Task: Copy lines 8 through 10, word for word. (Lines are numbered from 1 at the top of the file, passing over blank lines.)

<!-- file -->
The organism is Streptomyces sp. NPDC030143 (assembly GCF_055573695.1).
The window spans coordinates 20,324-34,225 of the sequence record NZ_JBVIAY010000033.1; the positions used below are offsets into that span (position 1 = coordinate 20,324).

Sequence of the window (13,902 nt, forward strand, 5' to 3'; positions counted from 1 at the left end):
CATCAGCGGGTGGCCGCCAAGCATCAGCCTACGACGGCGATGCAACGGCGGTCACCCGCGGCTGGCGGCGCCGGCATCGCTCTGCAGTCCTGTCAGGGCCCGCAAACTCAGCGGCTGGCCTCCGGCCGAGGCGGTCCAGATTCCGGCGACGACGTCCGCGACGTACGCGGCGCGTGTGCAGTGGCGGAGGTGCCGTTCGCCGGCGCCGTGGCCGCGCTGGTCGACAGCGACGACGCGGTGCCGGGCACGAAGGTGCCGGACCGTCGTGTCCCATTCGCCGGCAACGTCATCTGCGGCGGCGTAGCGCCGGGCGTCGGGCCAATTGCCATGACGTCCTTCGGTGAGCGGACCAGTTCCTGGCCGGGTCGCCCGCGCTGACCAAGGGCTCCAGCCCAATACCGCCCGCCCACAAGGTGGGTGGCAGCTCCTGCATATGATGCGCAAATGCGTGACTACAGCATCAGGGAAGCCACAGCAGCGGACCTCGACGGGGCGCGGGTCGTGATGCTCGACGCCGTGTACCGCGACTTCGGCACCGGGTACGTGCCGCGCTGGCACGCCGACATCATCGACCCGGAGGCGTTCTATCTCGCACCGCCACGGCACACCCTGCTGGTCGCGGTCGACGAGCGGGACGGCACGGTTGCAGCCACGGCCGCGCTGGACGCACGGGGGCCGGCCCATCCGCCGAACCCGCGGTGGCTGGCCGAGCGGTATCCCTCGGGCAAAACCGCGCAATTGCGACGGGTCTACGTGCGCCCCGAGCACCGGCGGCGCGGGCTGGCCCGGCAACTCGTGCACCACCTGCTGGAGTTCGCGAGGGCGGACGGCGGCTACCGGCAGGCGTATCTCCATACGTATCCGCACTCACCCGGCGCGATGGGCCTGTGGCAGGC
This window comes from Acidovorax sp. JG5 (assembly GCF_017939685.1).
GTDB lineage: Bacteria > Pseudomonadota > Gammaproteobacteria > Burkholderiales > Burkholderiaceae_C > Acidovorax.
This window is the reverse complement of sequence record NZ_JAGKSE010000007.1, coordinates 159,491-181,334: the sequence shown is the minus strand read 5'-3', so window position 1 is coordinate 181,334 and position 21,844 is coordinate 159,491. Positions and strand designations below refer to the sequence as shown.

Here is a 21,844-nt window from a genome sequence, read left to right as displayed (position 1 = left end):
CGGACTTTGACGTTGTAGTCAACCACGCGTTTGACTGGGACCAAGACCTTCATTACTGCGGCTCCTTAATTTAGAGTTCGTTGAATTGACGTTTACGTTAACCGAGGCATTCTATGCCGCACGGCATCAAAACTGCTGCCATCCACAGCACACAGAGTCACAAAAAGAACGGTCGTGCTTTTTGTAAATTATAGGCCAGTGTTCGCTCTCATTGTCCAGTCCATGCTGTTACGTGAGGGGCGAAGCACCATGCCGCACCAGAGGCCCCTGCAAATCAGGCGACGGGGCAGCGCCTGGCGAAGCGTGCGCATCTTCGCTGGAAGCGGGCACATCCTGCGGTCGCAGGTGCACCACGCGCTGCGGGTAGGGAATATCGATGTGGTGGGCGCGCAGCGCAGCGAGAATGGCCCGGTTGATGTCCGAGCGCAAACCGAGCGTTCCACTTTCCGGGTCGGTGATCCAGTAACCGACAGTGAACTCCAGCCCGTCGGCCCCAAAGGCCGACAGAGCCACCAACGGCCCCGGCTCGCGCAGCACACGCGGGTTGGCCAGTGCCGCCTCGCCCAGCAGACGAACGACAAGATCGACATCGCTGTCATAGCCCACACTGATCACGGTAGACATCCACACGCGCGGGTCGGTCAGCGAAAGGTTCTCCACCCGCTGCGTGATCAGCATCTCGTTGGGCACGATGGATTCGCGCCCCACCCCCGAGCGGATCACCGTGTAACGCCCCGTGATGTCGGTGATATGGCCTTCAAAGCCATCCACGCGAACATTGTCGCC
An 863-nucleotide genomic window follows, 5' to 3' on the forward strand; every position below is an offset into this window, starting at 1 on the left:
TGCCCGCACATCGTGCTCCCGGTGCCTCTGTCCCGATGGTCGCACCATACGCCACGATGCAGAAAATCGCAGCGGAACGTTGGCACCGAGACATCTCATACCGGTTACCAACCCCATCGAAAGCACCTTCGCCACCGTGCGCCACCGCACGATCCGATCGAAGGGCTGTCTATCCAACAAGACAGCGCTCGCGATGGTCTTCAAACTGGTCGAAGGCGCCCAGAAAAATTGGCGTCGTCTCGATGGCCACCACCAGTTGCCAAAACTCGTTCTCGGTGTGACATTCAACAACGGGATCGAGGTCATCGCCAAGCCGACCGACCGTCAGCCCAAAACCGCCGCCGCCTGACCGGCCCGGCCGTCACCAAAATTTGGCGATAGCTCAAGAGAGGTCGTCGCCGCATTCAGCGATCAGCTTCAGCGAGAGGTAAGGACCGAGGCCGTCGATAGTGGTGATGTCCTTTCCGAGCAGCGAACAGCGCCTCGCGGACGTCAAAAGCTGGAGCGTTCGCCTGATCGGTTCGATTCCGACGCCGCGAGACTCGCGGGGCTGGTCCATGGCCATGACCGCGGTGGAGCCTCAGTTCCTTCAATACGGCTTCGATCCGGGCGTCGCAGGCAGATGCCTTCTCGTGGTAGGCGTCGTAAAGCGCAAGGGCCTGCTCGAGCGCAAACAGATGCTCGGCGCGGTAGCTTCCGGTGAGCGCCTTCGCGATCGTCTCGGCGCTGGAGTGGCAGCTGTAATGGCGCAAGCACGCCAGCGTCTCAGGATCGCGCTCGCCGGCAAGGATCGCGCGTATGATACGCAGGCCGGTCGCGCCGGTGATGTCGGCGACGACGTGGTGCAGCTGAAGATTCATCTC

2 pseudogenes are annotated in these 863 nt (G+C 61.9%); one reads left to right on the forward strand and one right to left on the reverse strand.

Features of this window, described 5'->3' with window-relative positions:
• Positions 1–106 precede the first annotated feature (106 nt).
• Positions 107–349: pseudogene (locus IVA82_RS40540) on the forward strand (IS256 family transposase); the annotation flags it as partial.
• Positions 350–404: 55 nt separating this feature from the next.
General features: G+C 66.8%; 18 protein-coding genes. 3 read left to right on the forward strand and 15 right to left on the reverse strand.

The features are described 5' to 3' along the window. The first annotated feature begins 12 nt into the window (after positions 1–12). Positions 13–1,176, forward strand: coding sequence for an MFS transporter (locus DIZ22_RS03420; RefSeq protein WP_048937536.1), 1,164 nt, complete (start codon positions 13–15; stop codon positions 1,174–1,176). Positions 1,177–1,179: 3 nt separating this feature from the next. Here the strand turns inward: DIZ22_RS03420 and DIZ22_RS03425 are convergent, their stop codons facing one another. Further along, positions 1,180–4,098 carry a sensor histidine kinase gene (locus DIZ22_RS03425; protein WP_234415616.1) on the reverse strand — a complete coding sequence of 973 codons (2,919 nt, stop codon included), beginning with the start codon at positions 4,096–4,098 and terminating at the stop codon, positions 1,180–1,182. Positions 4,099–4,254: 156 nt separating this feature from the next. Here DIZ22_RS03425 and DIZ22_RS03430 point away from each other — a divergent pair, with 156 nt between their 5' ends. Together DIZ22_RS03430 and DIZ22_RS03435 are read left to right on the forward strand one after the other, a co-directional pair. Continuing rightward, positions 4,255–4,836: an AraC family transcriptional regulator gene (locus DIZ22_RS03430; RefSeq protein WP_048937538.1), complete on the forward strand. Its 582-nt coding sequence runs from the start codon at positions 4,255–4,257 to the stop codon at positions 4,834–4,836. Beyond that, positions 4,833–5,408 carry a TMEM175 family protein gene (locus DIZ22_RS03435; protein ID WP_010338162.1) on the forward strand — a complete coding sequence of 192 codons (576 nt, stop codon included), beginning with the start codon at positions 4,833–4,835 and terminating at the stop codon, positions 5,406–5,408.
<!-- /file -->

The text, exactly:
Here is a 21,844-nt window from a genome sequence, read left to right as displayed (position 1 = left end):
CGGACTTTGACGTTGTAGTCAACCACGCGTTTGACTGGGACCAAGACCTTCATTACTGCGGCTCCTTAATTTAGAGTTCGTTGAATTGACGTTTACGTTAACCGAGGCATTCTATGCCGCACGGCATCAAAACTGCTGCCATCCACAGCACACAGAGTCACAAAAAGAACGGTCGTGCTTTTTGTAAATTATAGGCCAGTGTTCGCTCTCATTGTCCAGTCCATGCTGTTACGTGAGGGGCGAAGCACCATGCCGCACCAGAGGCCCCTGCAAATCAGGCGACGGGGCAGCGCCTGGCGAAGCGTGCGCATCTTCGCTGGAAGCGGGCACATCCTGCGGTCGCAGGTGCACCACGCGCTGCGGGTAGGGAATATCGATGTGGTGGGCGCGCAGCGCAGCGAGAATGGCCCGGTTGATGTCCGAGCGCAAACCGAGCGTTCCACTTTCCGGGTCGGTGATCCAGTAACCGACAGTGAACTCCAGCCCGTCGGCCCCAAAGGCCGACAGAGCCACCAACGGCCCCGGCTCGCGCAGCACACGCGGGTTGGCCAGTGCCGCCTCGCCCAGCAGACGAACGACAAGATCGACATCGCTGTCATAGCCCACACTGATCACGGTAGACATCCACACGCGCGGGTCGGTCAGCGAAAGGTTCTCCACCCGCTGCGTGATCAGCATCTCGTTGGGCACGATGGATTCGCGCCCCACCCCCGAGCGGATCACCGTGTAACGCCCCGTGATGTCGGTGATATGGCCTTCAAAGCCATCCACGCGAACATTGTCGCC
An 863-nucleotide genomic window follows, 5' to 3' on the forward strand; every position below is an offset into this window, starting at 1 on the left: